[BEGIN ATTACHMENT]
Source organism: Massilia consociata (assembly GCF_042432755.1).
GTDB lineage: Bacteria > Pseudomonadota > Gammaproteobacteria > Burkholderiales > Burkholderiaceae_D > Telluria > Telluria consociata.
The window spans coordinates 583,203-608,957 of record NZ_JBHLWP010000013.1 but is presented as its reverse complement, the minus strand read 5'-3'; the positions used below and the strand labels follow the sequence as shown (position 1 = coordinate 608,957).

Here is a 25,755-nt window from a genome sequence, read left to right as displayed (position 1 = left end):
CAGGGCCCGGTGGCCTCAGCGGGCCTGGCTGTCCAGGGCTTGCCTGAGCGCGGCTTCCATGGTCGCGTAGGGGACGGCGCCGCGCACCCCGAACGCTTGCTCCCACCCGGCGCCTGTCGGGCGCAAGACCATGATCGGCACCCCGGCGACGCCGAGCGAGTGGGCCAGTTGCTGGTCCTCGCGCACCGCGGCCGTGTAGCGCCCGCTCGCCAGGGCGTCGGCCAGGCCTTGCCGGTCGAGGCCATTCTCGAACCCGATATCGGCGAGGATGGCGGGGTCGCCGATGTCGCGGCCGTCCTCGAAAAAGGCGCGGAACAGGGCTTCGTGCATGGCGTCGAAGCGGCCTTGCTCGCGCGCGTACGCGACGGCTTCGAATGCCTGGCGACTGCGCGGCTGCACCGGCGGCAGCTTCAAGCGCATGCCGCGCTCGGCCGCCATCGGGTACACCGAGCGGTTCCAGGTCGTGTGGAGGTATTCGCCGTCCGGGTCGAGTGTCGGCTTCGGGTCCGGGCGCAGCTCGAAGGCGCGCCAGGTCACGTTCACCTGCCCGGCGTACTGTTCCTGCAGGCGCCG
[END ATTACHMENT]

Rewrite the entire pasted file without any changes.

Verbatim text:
Source organism: Massilia consociata (assembly GCF_042432755.1).
GTDB lineage: Bacteria > Pseudomonadota > Gammaproteobacteria > Burkholderiales > Burkholderiaceae_D > Telluria > Telluria consociata.
The window spans coordinates 583,203-608,957 of record NZ_JBHLWP010000013.1 but is presented as its reverse complement, the minus strand read 5'-3'; the positions used below and the strand labels follow the sequence as shown (position 1 = coordinate 608,957).

Here is a 25,755-nt window from a genome sequence, read left to right as displayed (position 1 = left end):
CAGGGCCCGGTGGCCTCAGCGGGCCTGGCTGTCCAGGGCTTGCCTGAGCGCGGCTTCCATGGTCGCGTAGGGGACGGCGCCGCGCACCCCGAACGCTTGCTCCCACCCGGCGCCTGTCGGGCGCAAGACCATGATCGGCACCCCGGCGACGCCGAGCGAGTGGGCCAGTTGCTGGTCCTCGCGCACCGCGGCCGTGTAGCGCCCGCTCGCCAGGGCGTCGGCCAGGCCTTGCCGGTCGAGGCCATTCTCGAACCCGATATCGGCGAGGATGGCGGGGTCGCCGATGTCGCGGCCGTCCTCGAAAAAGGCGCGGAACAGGGCTTCGTGCATGGCGTCGAAGCGGCCTTGCTCGCGCGCGTACGCGACGGCTTCGAATGCCTGGCGACTGCGCGGCTGCACCGGCGGCAGCTTCAAGCGCATGCCGCGCTCGGCCGCCATCGGGTACACCGAGCGGTTCCAGGTCGTGTGGAGGTATTCGCCGTCCGGGTCGAGTGTCGGCTTCGGGTCCGGGCGCAGCTCGAAGGCGCGCCAGGTCACGTTCACCTGCCCGGCGTACTGTTCCTGCAGGCGCCG